But when he forgets that he's young--as he most definitely will--make sure you remind him how great it feels to hold your hand.

    Our Dad is really good at that, and I know you are, too.

    What an awesome story to finish an awesome day. Thanks.

    <3

    ReplyDelete
  2. What a sweet story. Impressive that boys of that age would take interest in someone so young. GMH.

    ReplyDelete
  3. What struck me, too, Kaylee, is that all three of these boys are older brothers (and two of them are middle brothers). So it was kinda nice to see that big brother thing in action... reassuring me that our little big brother will take his responsibilities seriously too.

    ReplyDelete

Post a Comment

Popular posts from this blog

Grace happens

Today Honey's roommate in room 364 at Maine Medical Center was discharged. Some other day I'll tell you about why Honey is in the hospital again, but this story is about the roommate because it's way more interesting. Let's call him Elton, because all I really know about him is he plays guitar in an Elton John tribute band and he's originally from the very northern part of England, bordering Scotland. (Or as Honey described it, "that place in England where the Roman Empire decided, nope, those Celts are crazy, and put up a wall.")

Elton was in room 364 before Honey arrived, and what struck me immediately, besides his delightful accent and soothing Liam-Neeson-esque voice, was his gentle, good-natured manner. He was going through heck from a botched surgery and compartment syndrome - pain and gore and fear of losing the use of his dominant hand - yet he spoke kindly and softly to every person who came into his room. Every time a nurse walked in, Elton gree…

Math lessons

I was really great at school as a kid...but I'm really lousy at school as a parent. And I was reminded once again of this while sitting at my son's conference yesterday.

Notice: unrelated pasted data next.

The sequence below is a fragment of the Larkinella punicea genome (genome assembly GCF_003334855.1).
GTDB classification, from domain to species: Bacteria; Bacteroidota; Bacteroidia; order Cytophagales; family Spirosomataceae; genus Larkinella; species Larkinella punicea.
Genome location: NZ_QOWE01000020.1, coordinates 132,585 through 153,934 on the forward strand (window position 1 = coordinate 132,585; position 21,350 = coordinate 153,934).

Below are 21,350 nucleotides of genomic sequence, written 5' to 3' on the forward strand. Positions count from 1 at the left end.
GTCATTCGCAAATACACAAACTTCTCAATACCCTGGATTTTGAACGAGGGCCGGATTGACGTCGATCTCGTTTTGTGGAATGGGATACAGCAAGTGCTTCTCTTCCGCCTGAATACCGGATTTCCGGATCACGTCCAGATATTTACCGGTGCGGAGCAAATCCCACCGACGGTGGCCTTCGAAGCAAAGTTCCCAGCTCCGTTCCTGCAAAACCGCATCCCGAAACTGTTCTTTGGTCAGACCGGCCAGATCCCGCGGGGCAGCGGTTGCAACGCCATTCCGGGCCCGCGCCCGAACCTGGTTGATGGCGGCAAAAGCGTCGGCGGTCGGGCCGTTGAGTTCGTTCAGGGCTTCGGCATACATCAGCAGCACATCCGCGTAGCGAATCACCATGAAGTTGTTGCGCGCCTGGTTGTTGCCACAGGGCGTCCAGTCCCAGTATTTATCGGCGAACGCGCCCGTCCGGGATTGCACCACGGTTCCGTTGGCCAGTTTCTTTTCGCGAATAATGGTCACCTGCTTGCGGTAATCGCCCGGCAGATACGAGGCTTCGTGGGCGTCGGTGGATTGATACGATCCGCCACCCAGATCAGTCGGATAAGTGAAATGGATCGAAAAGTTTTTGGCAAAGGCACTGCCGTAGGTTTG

Seventh grade has been hard on all of us. Beyond the obvious physical changes -- Happy has grown at least 5" since this summer and now looks me in the eye (yeah, remember I'm super tall!), his voice is weird, he can't get out of his own way -- we're all trying to navigate his ever-changing need for independence. His teachers want him to take more responsibility for his learning, which in theory sounds like a great plan for all kids at this age; they have to not only learn how to learn but also learn how to advocate for their learning.

In reality, though, when you're the world's most laid-back 12-almost-13-year-old who really only wants to listen to music, play drums, video games, and action figures, taking responsibility and advocating for your learning is not highest priority. In fact…

Happy curls?

I dreaded the passing of the peace each Sunday when I was a little girl. Every week the old church ladies would comment about my hair...
    "Shirley Temple curls!" they cooed; I didn't know who Shirley Temple was.
    "So soft!" they petted; I didn't want their wrinkly, gnarled fingers on my head.
    "I pay a lot of money to have hair like yours!" they exclaimed; I couldn't figure out why anyone would pay money for frizzy, fluffy, brillo-pad hair.

I hated my curls. I felt embarrassed by my hair -- it was short, kinky, cut badly -- quite different from the long straight hair my friends all wore at the time in my life when I just wanted to fit in. Oh, how I wanted a ponytail! Or a braid...to braid my hair on a Sunday morning with ribbons hanging down, that was a dream.

Today during the passing of the peace, I found myself next to one of the older ladies in our church. Every week I marvel at her elegance, the way the dresses, the slow and grace…